The construction economy in metro Kansas City has been a tale of two cities in the first quarter. Residential work was up sharply compared with last year. Commercial activity fell off.
Residential construction contracts worth $357.1 million were issued in the first three months of 2013, up 90 percent from the $187.5 million the same period a year ago, according to McGraw-Hill Construction, a national trade publication. The residential category includes single-family homes, duplexes and apartments.
The McGraw-Hill report reinforces recent reports from the Home Builders Association of Greater Kansas City that shows single-family permits up sharply in the metro and an increased amount of apartment construction.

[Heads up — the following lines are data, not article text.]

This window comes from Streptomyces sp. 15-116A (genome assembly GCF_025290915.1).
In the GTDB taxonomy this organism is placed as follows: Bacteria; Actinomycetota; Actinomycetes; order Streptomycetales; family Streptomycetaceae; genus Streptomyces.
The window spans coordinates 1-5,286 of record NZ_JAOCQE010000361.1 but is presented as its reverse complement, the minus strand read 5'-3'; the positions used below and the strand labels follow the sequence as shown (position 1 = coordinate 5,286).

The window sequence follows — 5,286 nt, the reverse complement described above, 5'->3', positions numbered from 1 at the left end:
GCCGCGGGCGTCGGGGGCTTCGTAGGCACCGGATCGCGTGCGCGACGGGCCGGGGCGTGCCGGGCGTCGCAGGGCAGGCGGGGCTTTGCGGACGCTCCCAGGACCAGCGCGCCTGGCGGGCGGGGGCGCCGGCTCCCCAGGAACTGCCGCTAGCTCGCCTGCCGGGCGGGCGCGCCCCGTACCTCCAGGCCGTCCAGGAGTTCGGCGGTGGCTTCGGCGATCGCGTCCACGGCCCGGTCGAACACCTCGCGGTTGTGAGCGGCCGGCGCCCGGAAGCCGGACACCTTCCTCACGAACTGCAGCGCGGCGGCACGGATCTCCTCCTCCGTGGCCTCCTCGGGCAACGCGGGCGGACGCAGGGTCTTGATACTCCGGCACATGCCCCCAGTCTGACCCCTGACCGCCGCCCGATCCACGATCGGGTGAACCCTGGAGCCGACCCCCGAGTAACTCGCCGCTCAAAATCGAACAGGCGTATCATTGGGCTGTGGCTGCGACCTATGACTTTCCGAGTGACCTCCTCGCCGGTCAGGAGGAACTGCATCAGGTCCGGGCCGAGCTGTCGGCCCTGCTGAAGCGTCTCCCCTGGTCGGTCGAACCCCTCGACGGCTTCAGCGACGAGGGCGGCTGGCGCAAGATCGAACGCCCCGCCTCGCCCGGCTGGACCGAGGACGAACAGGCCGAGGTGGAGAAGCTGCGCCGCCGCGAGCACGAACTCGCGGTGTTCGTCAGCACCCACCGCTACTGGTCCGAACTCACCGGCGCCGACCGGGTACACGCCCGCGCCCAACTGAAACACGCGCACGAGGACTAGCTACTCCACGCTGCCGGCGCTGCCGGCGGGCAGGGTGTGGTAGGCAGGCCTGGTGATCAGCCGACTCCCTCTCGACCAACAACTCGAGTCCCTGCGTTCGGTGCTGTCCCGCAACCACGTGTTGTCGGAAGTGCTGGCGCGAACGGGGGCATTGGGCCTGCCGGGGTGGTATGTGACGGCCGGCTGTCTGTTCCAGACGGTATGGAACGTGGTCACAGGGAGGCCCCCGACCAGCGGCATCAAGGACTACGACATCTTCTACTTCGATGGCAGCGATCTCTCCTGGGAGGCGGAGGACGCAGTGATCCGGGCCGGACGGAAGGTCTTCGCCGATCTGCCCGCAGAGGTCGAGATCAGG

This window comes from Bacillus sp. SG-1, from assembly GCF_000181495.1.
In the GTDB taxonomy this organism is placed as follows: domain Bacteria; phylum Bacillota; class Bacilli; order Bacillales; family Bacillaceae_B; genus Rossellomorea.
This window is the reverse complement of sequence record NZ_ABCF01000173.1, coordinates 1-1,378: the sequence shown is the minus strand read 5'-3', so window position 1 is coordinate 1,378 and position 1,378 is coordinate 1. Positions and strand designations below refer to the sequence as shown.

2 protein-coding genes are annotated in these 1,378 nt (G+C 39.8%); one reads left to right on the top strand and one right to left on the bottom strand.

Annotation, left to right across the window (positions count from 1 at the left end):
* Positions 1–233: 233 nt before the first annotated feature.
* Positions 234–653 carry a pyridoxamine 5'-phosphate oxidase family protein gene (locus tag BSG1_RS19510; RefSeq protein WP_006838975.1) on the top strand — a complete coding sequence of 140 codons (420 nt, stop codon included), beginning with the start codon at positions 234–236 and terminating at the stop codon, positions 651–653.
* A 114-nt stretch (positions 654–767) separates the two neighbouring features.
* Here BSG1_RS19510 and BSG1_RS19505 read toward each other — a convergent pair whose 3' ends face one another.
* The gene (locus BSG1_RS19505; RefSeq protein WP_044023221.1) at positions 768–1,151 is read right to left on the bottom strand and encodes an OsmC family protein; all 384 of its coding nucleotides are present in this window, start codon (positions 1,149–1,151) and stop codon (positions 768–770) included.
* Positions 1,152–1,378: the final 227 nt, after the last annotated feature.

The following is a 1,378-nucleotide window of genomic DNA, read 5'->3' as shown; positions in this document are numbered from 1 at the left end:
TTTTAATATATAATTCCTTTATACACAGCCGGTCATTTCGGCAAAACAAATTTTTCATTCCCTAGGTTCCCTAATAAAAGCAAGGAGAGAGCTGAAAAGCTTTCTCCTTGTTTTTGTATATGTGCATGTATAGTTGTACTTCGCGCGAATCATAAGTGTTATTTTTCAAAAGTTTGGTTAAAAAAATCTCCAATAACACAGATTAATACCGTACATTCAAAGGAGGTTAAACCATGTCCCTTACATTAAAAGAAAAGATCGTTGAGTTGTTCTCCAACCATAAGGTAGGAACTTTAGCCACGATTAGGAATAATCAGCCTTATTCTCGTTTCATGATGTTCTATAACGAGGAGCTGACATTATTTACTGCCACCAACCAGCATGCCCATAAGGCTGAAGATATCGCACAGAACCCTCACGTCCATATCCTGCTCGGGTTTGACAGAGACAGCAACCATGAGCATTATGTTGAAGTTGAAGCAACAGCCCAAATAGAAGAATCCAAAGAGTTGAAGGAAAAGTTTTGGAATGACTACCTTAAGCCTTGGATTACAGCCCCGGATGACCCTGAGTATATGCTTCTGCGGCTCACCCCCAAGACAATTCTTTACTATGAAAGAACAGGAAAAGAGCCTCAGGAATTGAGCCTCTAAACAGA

On the flip side, commercial construction was down significantly the first quarter reflecting few new construction starts in office, retail and other categories. Non-residential construction contracts dropped 49 percent to $186.7 million. There were $362.8 million in contracts issued during the first quarter of 2012.
The decline in non-residential work during the first quarter brought the overall total for metro construction activity down 1 percent compared with a year ago to $543.8 million, according to McGraw-Hill.
For the month of March alone, non-residential work declined 68 percent to $63.6 million compared with March 2012. Residential construction in March doubled to $155 million.
McGraw-Hill includes commercial, manufacturing, educational, religious, administrative and hotels in its non-residential construction category.